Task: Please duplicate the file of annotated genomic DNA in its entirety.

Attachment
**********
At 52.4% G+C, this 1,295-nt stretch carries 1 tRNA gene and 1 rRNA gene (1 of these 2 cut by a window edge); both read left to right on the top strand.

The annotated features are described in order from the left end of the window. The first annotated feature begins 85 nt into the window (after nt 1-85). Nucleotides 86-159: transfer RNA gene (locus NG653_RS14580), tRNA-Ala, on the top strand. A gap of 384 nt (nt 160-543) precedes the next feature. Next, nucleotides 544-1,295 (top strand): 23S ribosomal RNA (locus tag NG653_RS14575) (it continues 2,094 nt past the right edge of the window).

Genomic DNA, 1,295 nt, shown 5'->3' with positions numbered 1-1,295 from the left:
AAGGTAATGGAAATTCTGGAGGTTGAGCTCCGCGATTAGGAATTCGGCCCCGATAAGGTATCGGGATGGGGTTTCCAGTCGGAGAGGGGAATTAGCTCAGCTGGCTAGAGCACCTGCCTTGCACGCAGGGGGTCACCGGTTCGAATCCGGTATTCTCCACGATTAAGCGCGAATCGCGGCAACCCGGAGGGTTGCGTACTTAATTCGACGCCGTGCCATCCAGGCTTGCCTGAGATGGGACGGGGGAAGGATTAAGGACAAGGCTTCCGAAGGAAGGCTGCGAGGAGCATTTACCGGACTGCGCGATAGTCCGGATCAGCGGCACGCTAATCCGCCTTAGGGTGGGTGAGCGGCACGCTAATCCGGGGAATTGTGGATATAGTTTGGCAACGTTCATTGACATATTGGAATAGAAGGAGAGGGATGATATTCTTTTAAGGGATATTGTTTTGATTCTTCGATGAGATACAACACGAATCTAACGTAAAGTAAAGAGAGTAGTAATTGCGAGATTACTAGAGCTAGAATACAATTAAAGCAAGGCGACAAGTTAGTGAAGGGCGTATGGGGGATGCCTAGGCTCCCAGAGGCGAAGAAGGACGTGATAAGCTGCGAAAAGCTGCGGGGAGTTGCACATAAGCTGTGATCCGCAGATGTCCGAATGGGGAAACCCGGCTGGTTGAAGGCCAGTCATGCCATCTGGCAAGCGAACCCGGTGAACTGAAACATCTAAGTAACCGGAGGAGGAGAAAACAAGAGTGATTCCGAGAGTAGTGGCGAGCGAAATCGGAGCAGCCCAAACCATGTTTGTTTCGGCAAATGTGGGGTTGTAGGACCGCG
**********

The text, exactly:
At 52.4% G+C, this 1,295-nt stretch carries 1 tRNA gene and 1 rRNA gene (1 of these 2 cut by a window edge); both read left to right on the top strand.

The annotated features are described in order from the left end of the window. The first annotated feature begins 85 nt into the window (after nt 1-85). Nucleotides 86-159: transfer RNA gene (locus NG653_RS14580), tRNA-Ala, on the top strand. A gap of 384 nt (nt 160-543) precedes the next feature. Next, nucleotides 544-1,295 (top strand): 23S ribosomal RNA (locus tag NG653_RS14575) (it continues 2,094 nt past the right edge of the window).

Genomic DNA, 1,295 nt, shown 5'->3' with positions numbered 1-1,295 from the left:
AAGGTAATGGAAATTCTGGAGGTTGAGCTCCGCGATTAGGAATTCGGCCCCGATAAGGTATCGGGATGGGGTTTCCAGTCGGAGAGGGGAATTAGCTCAGCTGGCTAGAGCACCTGCCTTGCACGCAGGGGGTCACCGGTTCGAATCCGGTATTCTCCACGATTAAGCGCGAATCGCGGCAACCCGGAGGGTTGCGTACTTAATTCGACGCCGTGCCATCCAGGCTTGCCTGAGATGGGACGGGGGAAGGATTAAGGACAAGGCTTCCGAAGGAAGGCTGCGAGGAGCATTTACCGGACTGCGCGATAGTCCGGATCAGCGGCACGCTAATCCGCCTTAGGGTGGGTGAGCGGCACGCTAATCCGGGGAATTGTGGATATAGTTTGGCAACGTTCATTGACATATTGGAATAGAAGGAGAGGGATGATATTCTTTTAAGGGATATTGTTTTGATTCTTCGATGAGATACAACACGAATCTAACGTAAAGTAAAGAGAGTAGTAATTGCGAGATTACTAGAGCTAGAATACAATTAAAGCAAGGCGACAAGTTAGTGAAGGGCGTATGGGGGATGCCTAGGCTCCCAGAGGCGAAGAAGGACGTGATAAGCTGCGAAAAGCTGCGGGGAGTTGCACATAAGCTGTGATCCGCAGATGTCCGAATGGGGAAACCCGGCTGGTTGAAGGCCAGTCATGCCATCTGGCAAGCGAACCCGGTGAACTGAAACATCTAAGTAACCGGAGGAGGAGAAAACAAGAGTGATTCCGAGAGTAGTGGCGAGCGAAATCGGAGCAGCCCAAACCATGTTTGTTTCGGCAAATGTGGGGTTGTAGGACCGCG